Egyptian Yoga

Egyptian Yoga,

Egyptian Yoga, developed by Babacar Khane, is a fascinating teaching method that has gained popularity due to its accessibility and adaptation to the Western lifestyle.

Discover Egyptian Yoga: An ancient practice led by Babacar Khane and its relationship with Western civilization

Unlike other forms of yoga, this approach doesn’t require extreme flexibility making it suitable for people of all ages and fitness levels. Although Egypt is often associated with its ancient civilization, pyramids and pharaohs, few know its connection to yoga.

Egypt has been a source of knowledge in a variety of areas, including medicine, mathematics, architecture and surprisingly, philosophy. Many of the philosophical foundations on which Western civilization is based have roots in the Egyptian legacy transmitted through Greece.

The discovery of the connection between Egypt and yoga was made by Babacar Khane during his research in the company of his wife Geneviève.

Exploring the tombs of Ptahhotep and Akhtihotep in Saqqara, depictions of yoga poses similar to Hatha-Yoga in India, dated around 2600 BC, were found.

In addition, they discovered other representations of different positions in different places such as the pose of the royal cobra in the tomb of Zenet and Antekofer, which dates back to 1950 BC and the pose of the plow in a chapel in the temple of Dendera from the Ptolemaic era.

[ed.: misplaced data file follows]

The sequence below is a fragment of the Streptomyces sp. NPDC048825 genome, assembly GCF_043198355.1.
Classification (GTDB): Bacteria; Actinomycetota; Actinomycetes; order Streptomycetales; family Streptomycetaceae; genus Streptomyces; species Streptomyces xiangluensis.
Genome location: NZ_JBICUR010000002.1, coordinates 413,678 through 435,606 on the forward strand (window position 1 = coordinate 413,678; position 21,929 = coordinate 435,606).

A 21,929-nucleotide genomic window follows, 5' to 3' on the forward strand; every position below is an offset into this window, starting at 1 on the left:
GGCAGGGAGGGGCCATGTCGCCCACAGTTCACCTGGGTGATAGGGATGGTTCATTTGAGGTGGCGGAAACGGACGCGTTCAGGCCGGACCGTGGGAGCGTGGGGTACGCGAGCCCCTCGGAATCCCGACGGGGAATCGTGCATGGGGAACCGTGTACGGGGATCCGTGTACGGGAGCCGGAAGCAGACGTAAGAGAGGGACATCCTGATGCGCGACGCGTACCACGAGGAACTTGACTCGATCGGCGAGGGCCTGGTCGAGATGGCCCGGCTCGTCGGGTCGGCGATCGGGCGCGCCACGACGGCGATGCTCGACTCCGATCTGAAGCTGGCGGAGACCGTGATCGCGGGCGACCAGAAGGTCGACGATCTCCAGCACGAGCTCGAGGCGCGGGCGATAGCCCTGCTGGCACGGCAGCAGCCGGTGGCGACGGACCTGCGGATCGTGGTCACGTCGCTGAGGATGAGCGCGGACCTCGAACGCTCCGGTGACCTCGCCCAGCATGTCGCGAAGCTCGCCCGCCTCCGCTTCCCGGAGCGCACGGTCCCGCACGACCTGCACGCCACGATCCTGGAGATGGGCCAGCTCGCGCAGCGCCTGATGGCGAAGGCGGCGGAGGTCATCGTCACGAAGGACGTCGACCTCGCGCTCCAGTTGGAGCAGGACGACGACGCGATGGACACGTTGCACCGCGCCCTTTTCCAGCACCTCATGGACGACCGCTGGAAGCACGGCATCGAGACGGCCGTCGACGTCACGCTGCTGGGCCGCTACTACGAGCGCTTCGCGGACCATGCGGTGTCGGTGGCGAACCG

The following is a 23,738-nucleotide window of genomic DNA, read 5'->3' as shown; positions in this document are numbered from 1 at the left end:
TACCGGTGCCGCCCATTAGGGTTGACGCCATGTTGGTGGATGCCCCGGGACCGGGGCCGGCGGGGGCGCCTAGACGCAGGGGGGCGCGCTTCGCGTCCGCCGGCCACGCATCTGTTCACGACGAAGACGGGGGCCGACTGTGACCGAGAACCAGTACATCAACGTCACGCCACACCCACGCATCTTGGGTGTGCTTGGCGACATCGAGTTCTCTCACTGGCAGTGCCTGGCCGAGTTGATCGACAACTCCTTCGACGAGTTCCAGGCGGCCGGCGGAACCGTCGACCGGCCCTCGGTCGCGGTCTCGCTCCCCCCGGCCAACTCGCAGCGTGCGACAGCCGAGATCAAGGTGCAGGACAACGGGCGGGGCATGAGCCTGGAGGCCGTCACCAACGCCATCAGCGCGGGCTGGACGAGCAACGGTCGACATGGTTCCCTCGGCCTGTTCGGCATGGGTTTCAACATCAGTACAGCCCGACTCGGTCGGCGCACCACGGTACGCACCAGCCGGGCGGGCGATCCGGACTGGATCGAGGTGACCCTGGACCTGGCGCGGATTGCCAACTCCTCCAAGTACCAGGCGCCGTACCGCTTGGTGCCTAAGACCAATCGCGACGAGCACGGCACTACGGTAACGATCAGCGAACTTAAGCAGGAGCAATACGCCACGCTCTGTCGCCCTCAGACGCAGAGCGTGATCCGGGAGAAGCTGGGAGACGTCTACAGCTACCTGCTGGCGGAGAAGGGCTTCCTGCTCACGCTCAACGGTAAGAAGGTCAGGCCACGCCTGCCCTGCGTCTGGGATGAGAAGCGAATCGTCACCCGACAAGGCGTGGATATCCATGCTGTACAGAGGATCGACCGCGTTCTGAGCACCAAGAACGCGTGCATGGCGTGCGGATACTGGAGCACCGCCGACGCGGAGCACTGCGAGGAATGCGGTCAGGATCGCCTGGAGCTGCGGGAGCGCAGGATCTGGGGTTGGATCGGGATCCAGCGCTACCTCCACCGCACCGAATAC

These findings show the presence of yoga in ancient Egypt which points to the universality of this ancient discipline. Babacar Khane argues that yoga has been present all over the world and that its origins date back to the beginning of animal life, as indicated in the legendary story of Vishnu’s avatars.

The recognition of yogic attitudes and positions in the statues of the Pharaonic colossi reinforces the idea that yoga was practiced formally in ancient Egypt. These attitudes, whether standing or sitting, required body control and intense concentration, fundamental characteristics of yoga.

Egyptian Yoga, based on these discoveries has gained followers around the world due to its holistic approach which combines physical poses, breathing techniques and meditation.

This unique teaching method allows Western people to delve into the rich tradition of Egyptian yoga, connecting with their own essence and taking advantage of the benefits for the body and mind.

Mysteries of Egyptian Yoga: A Link Between Ancient Art and Ancient Indian Practices

In the fascinating world of Egyptian art, one posture stands out: the contours of the trunk, face, head, arms and legs.

For renowned yoga expert Babacar Khane, this characteristic posture is a twist that bears similarities to Indian torsion poses such as Matsyendrasana.

In their revealing book, “The Yoga of the Pharaohs”, Y. B. Khane and G. Khane highlight that ancient Egypt shares with India the concept of dualism and the need to transcend it.

Both cultures recognize that yoga whose etymological root comes from the Sanskrit “yuj”, means “union”: the union of Ha and tha. Ha symbolizes active solar energy, while the represents passive lunar energy.

It is surprising to discover that the word “yoga” finds a synonym in ancient Egyptian: “sowing” which also means “union”. Most notably, the word “seed” is represented by a hieroglyph that symbolizes the trachea and lungs.